Despite all the noise the K-pop makes, I have long thought that if a Korean act were to break through into mainstream Western culture, it would probably come from the alternative scene. And I think the Korean reggae dub scene is dynamic enough and strange enough that it could be the source of the breakthrough. I think I&I Djangdan has broken up, but Kim Bangjang and his side projects live on, as do the many like-minded people who are into that scene.

So, if you are looking for something different and are comfortable with the language, this could be a lot of fun.

(Click on the poster to enlarge.)

Kite Operations’ Kim Performing At Cocore Watering Holes

By Shawn Despres

Tonight (August 13), Korean American Joseph Kim will be playing two intimate solo concerts in Hongdae at Sunshine and Vinyl. Joseph is the guitarist for New York noise-rock and free-jazz quartet Kite Operations. The band toured South Korea in 2007. Joseph has spent the last few months visiting here, but will be returning back to the States soon.

Opened last week, Sunshine is a bar operated by The Sagitta‘s Lee Woosung and Lee Jungeun. Woosung is also a guitarist in Cocore and Jungeun serves as the act’s manager. Cocore bassist Kim Jaekwon is one of the co-owners of the popular cocktail pit stop Vinyl. Kite Operations shared a bill with Cocore during their 2007 tour and Joseph printed one of the group’s first English interviews on his K.O.A. Zine (which also has interviews with some other great local indie musicians so check it out!).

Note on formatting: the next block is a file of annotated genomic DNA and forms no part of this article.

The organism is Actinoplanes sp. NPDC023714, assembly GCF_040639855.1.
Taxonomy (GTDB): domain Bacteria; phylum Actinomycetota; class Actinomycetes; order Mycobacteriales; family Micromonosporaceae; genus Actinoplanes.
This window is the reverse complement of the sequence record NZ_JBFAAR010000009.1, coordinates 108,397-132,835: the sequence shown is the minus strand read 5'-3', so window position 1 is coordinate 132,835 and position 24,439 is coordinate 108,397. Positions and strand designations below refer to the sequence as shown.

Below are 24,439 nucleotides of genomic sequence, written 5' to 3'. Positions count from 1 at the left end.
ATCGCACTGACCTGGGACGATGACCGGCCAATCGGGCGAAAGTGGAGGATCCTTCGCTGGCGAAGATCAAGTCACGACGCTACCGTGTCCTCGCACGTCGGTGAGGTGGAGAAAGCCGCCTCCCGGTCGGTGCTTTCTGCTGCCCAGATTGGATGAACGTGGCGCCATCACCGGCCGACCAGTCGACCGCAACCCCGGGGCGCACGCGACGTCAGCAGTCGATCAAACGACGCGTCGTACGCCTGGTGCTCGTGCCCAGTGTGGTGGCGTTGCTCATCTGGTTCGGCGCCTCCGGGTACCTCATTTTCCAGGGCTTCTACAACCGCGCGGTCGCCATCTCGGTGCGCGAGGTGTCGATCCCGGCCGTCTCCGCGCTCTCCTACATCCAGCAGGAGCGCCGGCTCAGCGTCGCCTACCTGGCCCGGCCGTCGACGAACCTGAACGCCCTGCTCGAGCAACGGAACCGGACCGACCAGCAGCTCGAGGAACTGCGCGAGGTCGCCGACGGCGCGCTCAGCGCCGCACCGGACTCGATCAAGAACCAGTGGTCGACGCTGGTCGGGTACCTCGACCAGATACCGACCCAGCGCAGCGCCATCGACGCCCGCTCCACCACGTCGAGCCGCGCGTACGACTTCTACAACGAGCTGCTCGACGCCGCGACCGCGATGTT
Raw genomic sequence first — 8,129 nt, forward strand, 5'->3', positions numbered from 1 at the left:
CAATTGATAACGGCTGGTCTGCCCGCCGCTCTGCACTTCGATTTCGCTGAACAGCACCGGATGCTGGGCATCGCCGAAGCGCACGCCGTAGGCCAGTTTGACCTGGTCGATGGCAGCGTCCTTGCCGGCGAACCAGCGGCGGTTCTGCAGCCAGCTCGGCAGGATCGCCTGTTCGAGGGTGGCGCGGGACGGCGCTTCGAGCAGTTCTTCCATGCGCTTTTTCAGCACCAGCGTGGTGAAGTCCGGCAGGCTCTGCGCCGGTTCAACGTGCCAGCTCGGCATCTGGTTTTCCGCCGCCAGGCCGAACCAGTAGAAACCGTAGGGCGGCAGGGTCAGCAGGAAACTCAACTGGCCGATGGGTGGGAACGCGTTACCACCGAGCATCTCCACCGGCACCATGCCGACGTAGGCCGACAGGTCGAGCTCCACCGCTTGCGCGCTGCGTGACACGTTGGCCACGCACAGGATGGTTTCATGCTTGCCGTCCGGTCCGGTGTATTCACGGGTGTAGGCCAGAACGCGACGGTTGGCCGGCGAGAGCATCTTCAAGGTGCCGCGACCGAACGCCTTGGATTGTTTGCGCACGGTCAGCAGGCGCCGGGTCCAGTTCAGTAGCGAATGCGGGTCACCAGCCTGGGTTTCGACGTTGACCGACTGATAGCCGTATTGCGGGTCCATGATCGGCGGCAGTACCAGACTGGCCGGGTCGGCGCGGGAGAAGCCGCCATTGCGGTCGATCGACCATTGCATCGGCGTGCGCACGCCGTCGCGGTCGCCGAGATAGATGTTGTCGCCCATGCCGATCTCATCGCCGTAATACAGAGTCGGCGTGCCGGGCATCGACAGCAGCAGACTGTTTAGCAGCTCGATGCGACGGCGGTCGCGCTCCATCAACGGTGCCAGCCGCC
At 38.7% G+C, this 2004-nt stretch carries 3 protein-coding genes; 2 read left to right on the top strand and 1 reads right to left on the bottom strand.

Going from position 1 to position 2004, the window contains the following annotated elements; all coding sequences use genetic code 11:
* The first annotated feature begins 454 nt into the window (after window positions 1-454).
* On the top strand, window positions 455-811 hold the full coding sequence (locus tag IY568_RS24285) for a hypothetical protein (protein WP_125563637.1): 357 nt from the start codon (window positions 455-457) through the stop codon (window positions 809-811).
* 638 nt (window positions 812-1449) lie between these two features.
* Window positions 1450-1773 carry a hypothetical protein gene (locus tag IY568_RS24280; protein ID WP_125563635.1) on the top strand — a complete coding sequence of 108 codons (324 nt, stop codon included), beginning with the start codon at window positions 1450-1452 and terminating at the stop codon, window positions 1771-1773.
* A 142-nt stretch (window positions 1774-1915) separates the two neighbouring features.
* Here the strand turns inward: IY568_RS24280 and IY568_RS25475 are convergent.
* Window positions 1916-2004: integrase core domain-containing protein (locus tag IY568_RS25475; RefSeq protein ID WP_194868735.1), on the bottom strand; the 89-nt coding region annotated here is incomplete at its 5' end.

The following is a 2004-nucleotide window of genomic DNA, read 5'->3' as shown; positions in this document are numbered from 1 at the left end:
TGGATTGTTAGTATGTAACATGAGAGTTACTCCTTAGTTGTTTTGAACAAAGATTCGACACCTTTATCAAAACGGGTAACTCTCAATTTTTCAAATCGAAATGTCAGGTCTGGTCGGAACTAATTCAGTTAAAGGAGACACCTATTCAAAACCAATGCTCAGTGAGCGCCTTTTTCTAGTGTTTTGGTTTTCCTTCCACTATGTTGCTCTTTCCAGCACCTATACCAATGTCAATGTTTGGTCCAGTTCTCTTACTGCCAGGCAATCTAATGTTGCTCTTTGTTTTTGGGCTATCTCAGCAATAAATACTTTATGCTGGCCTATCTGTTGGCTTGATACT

Joseph will perform at Sunshine at 8 p.m. and at Vinyl at 9 p.m. Both gigs are free and he will likely play for around 25 minutes at each venue. He says, “some of the songs will come from Kite Operations’ catalog and some songs will come from my back catalog of material. It’ll be mellow, and hopefully bring the melodic elements of my and my band’s music upfront and center.”

Here’s a video from a recent concert Joseph did at the Dooriban Restaurant in Hongdae.

Sunshine is located between Sangsu Station (exit 1) and the parking street. Vinyl is located between Sangsu Station and Hongik University just before the side street that Club Ta and FF are on.

And More Festivals — August and Into the Autumn

By Dain

Just because the three biggest music festivals of the summer have passed does not mean that festival season is winding down. Not at all. In fact, there are plenty of great music events still coming over the next three months, beginning this weekend with the 12th edition of the Dongducheon Rock Festival.